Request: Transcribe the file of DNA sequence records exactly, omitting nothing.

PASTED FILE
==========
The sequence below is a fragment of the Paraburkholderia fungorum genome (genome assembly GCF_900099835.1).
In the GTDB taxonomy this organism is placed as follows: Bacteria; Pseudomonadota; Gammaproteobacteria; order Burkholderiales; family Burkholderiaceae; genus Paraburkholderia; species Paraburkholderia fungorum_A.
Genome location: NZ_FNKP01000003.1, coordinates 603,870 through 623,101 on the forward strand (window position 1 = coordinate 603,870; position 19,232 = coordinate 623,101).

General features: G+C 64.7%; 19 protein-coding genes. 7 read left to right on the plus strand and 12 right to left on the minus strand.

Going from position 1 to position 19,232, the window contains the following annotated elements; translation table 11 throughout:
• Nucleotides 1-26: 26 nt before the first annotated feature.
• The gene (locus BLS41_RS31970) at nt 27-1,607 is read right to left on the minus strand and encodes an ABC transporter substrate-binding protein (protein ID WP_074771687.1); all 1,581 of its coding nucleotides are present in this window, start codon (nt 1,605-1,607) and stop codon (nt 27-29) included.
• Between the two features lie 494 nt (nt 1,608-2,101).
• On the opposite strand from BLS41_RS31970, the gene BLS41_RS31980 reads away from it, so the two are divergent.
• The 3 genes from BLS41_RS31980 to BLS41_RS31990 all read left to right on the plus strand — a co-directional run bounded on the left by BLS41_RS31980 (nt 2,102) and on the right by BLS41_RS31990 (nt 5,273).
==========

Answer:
The sequence below is a fragment of the Paraburkholderia fungorum genome (genome assembly GCF_900099835.1).
In the GTDB taxonomy this organism is placed as follows: Bacteria; Pseudomonadota; Gammaproteobacteria; order Burkholderiales; family Burkholderiaceae; genus Paraburkholderia; species Paraburkholderia fungorum_A.
Genome location: NZ_FNKP01000003.1, coordinates 603,870 through 623,101 on the forward strand (window position 1 = coordinate 603,870; position 19,232 = coordinate 623,101).

General features: G+C 64.7%; 19 protein-coding genes. 7 read left to right on the plus strand and 12 right to left on the minus strand.

Going from position 1 to position 19,232, the window contains the following annotated elements; translation table 11 throughout:
• Nucleotides 1-26: 26 nt before the first annotated feature.
• The gene (locus BLS41_RS31970) at nt 27-1,607 is read right to left on the minus strand and encodes an ABC transporter substrate-binding protein (protein ID WP_074771687.1); all 1,581 of its coding nucleotides are present in this window, start codon (nt 1,605-1,607) and stop codon (nt 27-29) included.
• Between the two features lie 494 nt (nt 1,608-2,101).
• On the opposite strand from BLS41_RS31970, the gene BLS41_RS31980 reads away from it, so the two are divergent.
• The 3 genes from BLS41_RS31980 to BLS41_RS31990 all read left to right on the plus strand — a co-directional run bounded on the left by BLS41_RS31980 (nt 2,102) and on the right by BLS41_RS31990 (nt 5,273).